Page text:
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Date Posted: 15:40:35 01/31/03 Fri
WHY I’M NOT A FEMINIST
Creating real gender egalitarianism
By Abe Haim
In an article for a local zine entitled “Male Feminism,” the author Nick Taylor rhetorically asks “why isn’t everybody a feminist?” I have a number of reasons for not classifying myself under that “ism.” I believe in equality, so I consider myself an egalitarianist. When it comes to gender issues, I call my philosophy “gender-egalitarianism.” “But what’s the point,” you might ask, “of quibbling over semantics? Feminism is all about equality, so if you really believe in equality then why aren’t you a feminist?”
My first critique of feminism is of the word itself, and its implications. I’m a firm believer in social linguistics - That is looking at our choice in words and seeing what is embodied in our language.
Feminists have a long tradition of doing just this. For example, they examined the word “woman” and its etymology, and found that it came from a combination of “womb” and “man.” Thus there was a bias embodied in our very language that viewed women as mere reproductive units. Now many feminists use words like “wumon” in its place.
But I have yet to see a feminist take a critical look at the word “feminism” itself. S/he may well be surprised by what we find…
“Feminism” consists of two essential word parts. The first part, “femin,” is a shortening of feminine, which of course means female. The second part, “ism,” which is almost exclusively used as a suffix, means an ideology or belief system. The meaning of a given “ism” is determined by what precedes it in the word. For example, “capitalism” is an ideology based on money, or capital, while a “racist” follows an ideology based on race.
So what does it mean when you put “feminine” together with “ism?” In short, it’s a form of sexism. Feminists often use the word “sexism,” which is generally used to describe an ideology of male superiority over women. But the word really means any ideology based on sex. It can be made more specific. To describe a male based sexism, we could use the term “masculism,” while a female based sexism would be called “feminism.” So certainly “feminism” is a very poor choice of word to describe a desire for equality of the sexes.
While few people have analyzed the word quite as scientifically as I just did, many are still very disturbed by the idea of an ideology, or ism, based on one of the sexes. They simply don’t want to be a part of anything like that. Many of these same people, on the other hand, would be quite pleased with “egalitarianism,” and gladly identify with a movement that is obviously based on equality. Over the last two decades, I believe, the continued use of the word “feminism” has hurt the movement much more than any help it may have given in familiarity and continuity.
“Well, ok” you’re probably saying now, “sure, maybe ‘feminism’ isn’t the best word, but what’s really wrong with the feminist movement? It’s certainly not sexist, even if that’s what its etymology might imply.” If (hypothetically speaking) feminism was sexist, we’d expect it to at best be an ideology based entirely on the female sex, that only discusses males as victimizers, and at worst to be irrationally anti-male. And in practice, feminism has generally been the former, and all too often the latter.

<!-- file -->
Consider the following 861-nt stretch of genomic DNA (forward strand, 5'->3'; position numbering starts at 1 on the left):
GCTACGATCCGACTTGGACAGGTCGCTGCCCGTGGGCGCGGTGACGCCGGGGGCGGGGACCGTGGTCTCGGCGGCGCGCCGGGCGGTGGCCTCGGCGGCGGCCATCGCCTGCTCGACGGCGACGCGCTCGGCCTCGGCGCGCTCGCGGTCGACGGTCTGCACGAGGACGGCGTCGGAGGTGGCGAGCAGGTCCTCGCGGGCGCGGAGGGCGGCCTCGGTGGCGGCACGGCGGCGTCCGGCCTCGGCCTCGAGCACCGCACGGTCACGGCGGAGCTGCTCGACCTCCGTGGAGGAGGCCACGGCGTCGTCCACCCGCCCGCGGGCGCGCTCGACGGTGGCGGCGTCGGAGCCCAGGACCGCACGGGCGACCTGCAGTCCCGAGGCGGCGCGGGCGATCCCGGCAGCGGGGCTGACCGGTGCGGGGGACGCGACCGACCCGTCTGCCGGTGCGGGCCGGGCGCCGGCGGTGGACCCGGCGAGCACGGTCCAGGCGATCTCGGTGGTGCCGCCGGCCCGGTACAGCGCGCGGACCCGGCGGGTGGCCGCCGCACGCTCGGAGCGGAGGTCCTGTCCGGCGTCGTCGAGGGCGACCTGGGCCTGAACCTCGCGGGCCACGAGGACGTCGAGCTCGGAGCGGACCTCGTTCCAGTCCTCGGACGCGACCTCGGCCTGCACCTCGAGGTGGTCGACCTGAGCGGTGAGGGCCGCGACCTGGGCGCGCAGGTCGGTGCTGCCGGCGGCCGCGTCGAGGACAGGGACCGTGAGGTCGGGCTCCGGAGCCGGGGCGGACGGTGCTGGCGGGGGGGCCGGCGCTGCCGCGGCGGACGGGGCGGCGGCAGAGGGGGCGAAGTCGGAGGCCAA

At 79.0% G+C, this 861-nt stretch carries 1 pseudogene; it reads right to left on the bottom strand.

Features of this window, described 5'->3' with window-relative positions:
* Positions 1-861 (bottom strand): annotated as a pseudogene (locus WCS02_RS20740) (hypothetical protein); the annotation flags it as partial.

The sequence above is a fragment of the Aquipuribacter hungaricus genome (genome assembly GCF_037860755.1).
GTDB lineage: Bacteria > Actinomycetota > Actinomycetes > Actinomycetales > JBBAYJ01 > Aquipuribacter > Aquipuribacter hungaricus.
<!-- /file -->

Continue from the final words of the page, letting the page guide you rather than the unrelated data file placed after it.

Feminism began as a women’s liberation movement, so it’s female-centric ideology is certainly understandable. But for there to be a vital movement of men and women that will transform society and bring equality, we need a broader vision. Men are gonna be part of any new society we create, so its vision cannot be centered around just half of the population. This has been one of feminism’s most damaging weaknesses – its inability to come up with a positive male vision.
Feminism has also been guilty of stereotyping men and failing to appreciate the true diversity of the male population. It’s basically assumed that if you’re a heterosexual male then you must be privileged, so therefore you owe a certain debt to women. For men who actually grew up feeling accepted and privileged in their society (to later become enlightened), this makes sense to them and they gladly hop on the feminist bandwagon. But for many of us that wasn’t the case at all.
One case of this is what I call secondary sexual orientation. For example, a large minority of heterosexual males (including myself) are what’s been described as “male-lesbians.” We’re only attracted to women, and we’re not at all transsexual or transvestite. But romantically, we emotionally identify a lot more with what’s traditionally been considered feminine. We’ve long been persecuted and discriminated against, but unlike other groups, such as gays, we generally don’t have a recognized identity or support network. One might think that, given our natural inclination to egalitarian relationships and our common oppressor of sexism, that we’d be celebrated by feminists. But I have yet to hear a feminist make mention of us. We just get lumped in with the rest of “those damn hetero-males.”